Former Head of State and President, Olusegun Obasanjo, initially supported Abiola in the struggle to reclaim his mandate. Obasanjo had urged Babangida to relinquish power and stop dawdling on the transition programme. He said, “Annulment or no annulment, Babangida must leave by August 27. He made the promise, he has to keep it.”

Obasanjo later made a U-turn on his stance, solidifying it by saying “Abiola is not the messiah”. He would later become the chief beneficiary of the democracy Abiola paid the supreme price for when he was sworn in on May 29, 1999, as President of Nigeria. He kept mum on the issue of June 12 throughout his tenure.

Tony Anenih (Deceased)


In the build-up to the 1993 election when Babagana Kingibe decided to throw his hat into the ring for the presidential primaries in SDP, he stepped down as the Chairman of the party and Anenih (now deceased) took over.

He worked for the emergence of Abiola as the winner of the 1993 presidential election. However, the story changed after the annulment.

Anenih was later quoted to have declared that the day the Interim National Government was signed was the happiest day of his life.

He even subtly mocked Abiola in his autobiography titled ‘ My life and Nigerian politics’. In the book, Anenih said, “Chief MKO Abiola as indicated earlier has said that if you want to go to Kano, going by air or going by road does not make any difference as long as you get there.

“His interpretation of this was that going by air meant Abacha taking over from Shonekan and he, Abiola, being sworn in the next day. Going by road was waiting till March 1994 when Shonekan would use the National Assembly to hand over to him because he actually won the election.

“Unfortunately, for Chief Abiola, there was, in fact, no landing, and Kano as the desired destination proved to be a fantasy.”

MKO Abiola regretted doing the bidding of Yar’Adua to ensure the victory of Anenih over Chief Sergeant Awuse. He said Anenih did not consult him before “He negotiated away our victory”. 

The late Prof Omoruyi corroborated Abiola’s claim in his book. He however, included Alhaji Sule Lamido, who was the National Secretary of the SDP, as being privy to the signing away of the June 12 mandate.

Francis Arthur Nzeribe


Francis Arthur Nzeribe was a key figure used in truncating Nigeria’s path to democracy.

Nzeribe, an ally to Babangida, founded the bogus group, Association for Better Nigeria alongside Abimbola Davis.

In a covert May 18, 1993 meeting at Sheraton Hotel (room 1034), which involved Nzeribe, Abimbola Davis, Director of Operations of ABN, Clement Akpamgbo, Attorney-General of the Federation and legal strategist, Brigadier-General Haliru Akilu, Babangida’s Chief spook and linkman with the ABN, the group finalised plans to stop the June 12 elections.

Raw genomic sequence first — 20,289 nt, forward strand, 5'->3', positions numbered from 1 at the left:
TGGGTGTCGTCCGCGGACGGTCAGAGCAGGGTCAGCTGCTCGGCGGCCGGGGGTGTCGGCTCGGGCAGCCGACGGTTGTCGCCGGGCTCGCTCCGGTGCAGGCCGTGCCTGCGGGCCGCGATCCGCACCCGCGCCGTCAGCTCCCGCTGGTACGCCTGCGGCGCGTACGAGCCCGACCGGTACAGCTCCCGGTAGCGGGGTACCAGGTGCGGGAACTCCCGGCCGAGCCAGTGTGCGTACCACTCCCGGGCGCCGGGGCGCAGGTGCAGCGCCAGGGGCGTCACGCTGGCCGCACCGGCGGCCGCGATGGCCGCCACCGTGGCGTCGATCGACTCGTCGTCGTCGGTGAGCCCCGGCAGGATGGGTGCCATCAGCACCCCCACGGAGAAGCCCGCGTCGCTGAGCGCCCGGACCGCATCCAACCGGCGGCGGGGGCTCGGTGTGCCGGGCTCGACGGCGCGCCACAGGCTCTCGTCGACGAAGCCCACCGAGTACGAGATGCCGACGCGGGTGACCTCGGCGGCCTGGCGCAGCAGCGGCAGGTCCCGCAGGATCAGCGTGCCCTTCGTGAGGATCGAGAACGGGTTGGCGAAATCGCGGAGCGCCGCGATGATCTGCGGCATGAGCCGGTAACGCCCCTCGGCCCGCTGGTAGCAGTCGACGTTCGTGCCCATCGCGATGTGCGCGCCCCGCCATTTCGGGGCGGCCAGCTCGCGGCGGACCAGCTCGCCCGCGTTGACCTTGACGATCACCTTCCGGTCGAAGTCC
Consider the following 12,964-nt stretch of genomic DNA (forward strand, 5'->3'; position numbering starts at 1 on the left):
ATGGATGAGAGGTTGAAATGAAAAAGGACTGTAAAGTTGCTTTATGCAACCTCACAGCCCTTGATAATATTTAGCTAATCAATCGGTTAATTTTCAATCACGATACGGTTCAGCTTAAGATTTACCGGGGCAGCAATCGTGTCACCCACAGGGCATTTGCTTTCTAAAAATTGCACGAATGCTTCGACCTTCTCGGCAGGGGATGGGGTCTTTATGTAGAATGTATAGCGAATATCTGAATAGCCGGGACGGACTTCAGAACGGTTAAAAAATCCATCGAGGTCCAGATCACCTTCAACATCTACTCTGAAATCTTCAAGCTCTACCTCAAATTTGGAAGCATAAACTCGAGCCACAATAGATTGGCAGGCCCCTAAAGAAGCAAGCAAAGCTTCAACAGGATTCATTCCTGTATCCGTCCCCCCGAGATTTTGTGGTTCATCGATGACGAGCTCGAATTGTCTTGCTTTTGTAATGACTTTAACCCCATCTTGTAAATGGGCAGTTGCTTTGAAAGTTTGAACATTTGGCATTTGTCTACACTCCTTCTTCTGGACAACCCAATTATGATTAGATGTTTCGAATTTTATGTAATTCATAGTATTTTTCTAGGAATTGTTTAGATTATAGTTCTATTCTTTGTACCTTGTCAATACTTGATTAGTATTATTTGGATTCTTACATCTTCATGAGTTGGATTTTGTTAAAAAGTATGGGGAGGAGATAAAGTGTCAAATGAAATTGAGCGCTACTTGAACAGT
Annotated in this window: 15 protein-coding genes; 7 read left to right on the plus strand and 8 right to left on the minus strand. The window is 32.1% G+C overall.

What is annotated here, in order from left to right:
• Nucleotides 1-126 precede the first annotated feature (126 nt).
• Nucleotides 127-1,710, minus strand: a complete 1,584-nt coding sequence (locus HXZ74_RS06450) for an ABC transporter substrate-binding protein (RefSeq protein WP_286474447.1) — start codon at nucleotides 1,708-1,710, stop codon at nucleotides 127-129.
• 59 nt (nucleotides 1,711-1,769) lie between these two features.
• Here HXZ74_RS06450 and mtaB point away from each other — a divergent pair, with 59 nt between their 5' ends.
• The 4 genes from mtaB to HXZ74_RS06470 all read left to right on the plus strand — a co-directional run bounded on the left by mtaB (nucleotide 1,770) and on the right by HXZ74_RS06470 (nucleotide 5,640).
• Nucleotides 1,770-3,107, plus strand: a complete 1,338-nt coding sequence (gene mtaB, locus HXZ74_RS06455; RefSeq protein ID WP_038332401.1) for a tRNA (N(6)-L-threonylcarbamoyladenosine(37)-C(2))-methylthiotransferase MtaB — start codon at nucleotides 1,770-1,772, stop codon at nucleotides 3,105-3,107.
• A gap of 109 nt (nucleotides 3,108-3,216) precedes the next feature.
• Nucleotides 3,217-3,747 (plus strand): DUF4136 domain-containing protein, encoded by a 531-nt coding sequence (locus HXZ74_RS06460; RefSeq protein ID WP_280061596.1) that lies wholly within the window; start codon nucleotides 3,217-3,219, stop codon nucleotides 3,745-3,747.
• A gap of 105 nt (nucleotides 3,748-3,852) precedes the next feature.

After learning of the plot, Campaign for Democracy, a pro-democracy outfit then led by Dr Beko Ransome-Kuti, headed for the court to restrain the ABN from its coup.

Joined as defendants in the suit No. LD/1148/93 were General Ibrahim Babangida and Chief Ola Olatunde, National Director of Operations of the ABN and the Attorney-General of the Federation.

Dr Ransome-Kuti had contended that if not checked, the activities of ABN could derail the transition process.

In her ruling, Justice Dolapo Akinsanya restrained the ABN and its agents from carrying out any activity that could perpetuate Babangida in office.

Ignoring this order, the ABN approached the court to halt the conduct of the June 12 elections and got a midnight ruling from late Justice Bassey Ikpeme of Abuja High Court.

This ruling is cited by Babangida as the reason for usurping MKO Abiola’s victory.

Muhammadu Buhari


Nigeria’s President Muhammadu Buhari also played a role in seizing Abiola’s mandate after the June 12 elections of 1993.

Buhari initially attended a meeting of statesmen condemning the annulment of the election by Babangida at Olusegun Obasanjo’s farmhouse in Ota, Ogun State.

He however, reneged and sided with his friend, Abacha, who detained Abiola. In return, Buhari was rewarded with the position of Chairman of the Petroleum Trust Fund, which was funded from the revenue generated by the increase in price of petroleum products.

Buhari served side by side with Abacha while MKO Abiola languished in jail.

As the 2019 general elections drew near, Buhari hurriedly declared on June 6, 2018, eight days after May 29, 2018 had been celebrated as Democracy Day, that June 12 would be the new date of commemoration.

He also post-humously awarded MKO Abiola the highest honour in Nigeria usually conferred on Presidents, Grand Commander of the Federal Republic.

 

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Saharareporters, New York